This project gathered and synthesized information about the policies and practices of alternative schools across the nation, especially in relation to students with disabilities. It is one of three studies focused on alternative schools and students with disabilities funded by the U.S. Department of Education, Office of Special Education Programs.


Kleiner, B., Porch, R., & Farris, E. (2002). Public alternative schools and programs for students at risk of education failure: 2000-01 (NCES Rep. No. 2002-004). Washington, DC: U.S. Department of Education, National Center for Education Statistics. Retrieved January 9, 2007, from

Lehr, C. (2004, October). Alternative schools and students with disabilities: Identifying and understanding the issues. Information Brief, 3(6). Minneapolis: University of Minnesota, National Center on Secondary Education and Transition. Retrieved January 9, 2007, from

Leone, P. E., & Drakeford, W. (1999). Alternative education: From a “last chance” to a proactive model. The Clearinghouse, 73(2), 86–88.

Rutherford, R. B., & Quinn, M. M. (1999). Special education in alternative education programs. The Clearinghouse, 73(2), 79–81.

Tobin, T., & Sprague, J. (2000). Alternative education strategies: Reducing violence in school and community. Journal of Emotional and Behavioral Disorders, 8, 177–186.


  1. Alternative schools and programs vary in definition and include programs (a) serving at-risk youth, (b) focusing on a unique curriculum or instructional model, or (c) focusing on youth who are talented and gifted. For the purpose of this article, the authors focus on those programs that target youth at risk of school failure. We also should note that the terms program and school, while often used interchangeably, may carry different meanings. In Oregon, for example, an alternative school can grant a diploma or other type of school completion document, while an alternative program has no such authority.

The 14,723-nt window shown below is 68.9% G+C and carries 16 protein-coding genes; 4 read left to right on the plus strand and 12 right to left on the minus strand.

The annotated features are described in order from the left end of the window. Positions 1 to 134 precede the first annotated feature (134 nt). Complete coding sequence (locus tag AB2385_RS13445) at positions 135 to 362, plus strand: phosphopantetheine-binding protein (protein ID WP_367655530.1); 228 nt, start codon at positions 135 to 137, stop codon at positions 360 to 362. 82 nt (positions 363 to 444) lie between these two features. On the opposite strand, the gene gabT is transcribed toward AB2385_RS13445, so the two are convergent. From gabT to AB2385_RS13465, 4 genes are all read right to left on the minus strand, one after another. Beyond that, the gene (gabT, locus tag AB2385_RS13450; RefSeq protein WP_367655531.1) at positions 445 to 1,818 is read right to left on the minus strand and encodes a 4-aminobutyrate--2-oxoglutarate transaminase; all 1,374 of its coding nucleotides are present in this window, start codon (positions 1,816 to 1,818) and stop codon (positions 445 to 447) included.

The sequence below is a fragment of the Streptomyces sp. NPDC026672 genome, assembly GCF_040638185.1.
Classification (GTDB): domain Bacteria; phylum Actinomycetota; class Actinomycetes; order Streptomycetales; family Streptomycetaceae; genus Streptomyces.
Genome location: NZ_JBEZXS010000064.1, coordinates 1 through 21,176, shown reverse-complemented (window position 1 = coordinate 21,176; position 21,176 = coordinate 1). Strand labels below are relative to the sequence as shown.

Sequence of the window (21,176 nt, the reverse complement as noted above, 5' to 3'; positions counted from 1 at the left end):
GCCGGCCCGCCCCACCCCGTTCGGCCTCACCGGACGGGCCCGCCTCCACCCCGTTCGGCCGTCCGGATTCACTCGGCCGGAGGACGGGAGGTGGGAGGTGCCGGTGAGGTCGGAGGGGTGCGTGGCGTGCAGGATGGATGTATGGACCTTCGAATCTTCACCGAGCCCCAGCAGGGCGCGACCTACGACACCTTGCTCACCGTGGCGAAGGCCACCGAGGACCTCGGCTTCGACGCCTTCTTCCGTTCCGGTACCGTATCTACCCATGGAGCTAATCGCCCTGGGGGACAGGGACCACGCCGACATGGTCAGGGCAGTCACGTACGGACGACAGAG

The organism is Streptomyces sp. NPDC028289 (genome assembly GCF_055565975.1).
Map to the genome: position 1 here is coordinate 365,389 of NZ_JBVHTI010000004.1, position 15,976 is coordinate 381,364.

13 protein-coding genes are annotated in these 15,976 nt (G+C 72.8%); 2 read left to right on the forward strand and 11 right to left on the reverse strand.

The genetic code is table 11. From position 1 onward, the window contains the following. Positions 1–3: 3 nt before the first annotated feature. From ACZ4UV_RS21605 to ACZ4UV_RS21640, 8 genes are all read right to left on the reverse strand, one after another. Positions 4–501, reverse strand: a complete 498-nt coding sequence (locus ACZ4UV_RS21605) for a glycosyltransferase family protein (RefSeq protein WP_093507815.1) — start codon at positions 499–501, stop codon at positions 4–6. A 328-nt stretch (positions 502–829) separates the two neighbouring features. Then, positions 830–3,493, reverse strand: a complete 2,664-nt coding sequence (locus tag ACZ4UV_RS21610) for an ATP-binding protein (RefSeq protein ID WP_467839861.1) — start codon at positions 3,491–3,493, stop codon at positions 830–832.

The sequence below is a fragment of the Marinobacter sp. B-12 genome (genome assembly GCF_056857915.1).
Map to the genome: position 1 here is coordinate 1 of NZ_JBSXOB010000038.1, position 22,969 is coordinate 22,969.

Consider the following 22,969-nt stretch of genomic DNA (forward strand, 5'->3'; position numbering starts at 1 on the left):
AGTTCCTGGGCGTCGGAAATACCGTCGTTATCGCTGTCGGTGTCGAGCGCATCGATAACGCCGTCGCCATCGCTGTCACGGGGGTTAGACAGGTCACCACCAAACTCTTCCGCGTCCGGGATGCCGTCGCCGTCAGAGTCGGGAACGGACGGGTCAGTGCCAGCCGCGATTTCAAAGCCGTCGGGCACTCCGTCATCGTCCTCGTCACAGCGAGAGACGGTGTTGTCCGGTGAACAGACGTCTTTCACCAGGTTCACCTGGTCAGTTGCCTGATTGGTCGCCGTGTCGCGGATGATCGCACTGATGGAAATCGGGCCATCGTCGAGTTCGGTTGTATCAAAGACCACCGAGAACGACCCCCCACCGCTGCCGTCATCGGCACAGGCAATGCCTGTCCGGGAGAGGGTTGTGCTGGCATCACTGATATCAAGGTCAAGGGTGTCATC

2. Oregon maintains an 11% cap for special education students, so roughly 11% of the student population will be identified as having a special education disability. There is, then, a clear over-representation of special education students in alternative education in the state (about three times that found in the general student population).
  3. Class size categories are organized around Oregon statutes for collecting average daily membership based on amount of time and instruction with the numbers of students per category. The categories include: (a) large group instruction as 16 or more students per class; (b) intermediate group instruction as 6 to 15 students per class; (c) small group instruction as 2 to 5 students per class; and (d) one-to-one instruction.

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This report was supported in whole or in part by the U.S. Department of Education, Office of Special Education Programs, (Cooperative Agreement No. H326J000005). The opinions expressed herein do not necessarily reflect the policy or position of the U.S. Department of Education, Office of Special Education Programs, and no official endorsement by the Department should be inferred.

This publication is available in an alternate format upon request. To request an alternate format or additional copies, contact NCSET at 612.624.2097.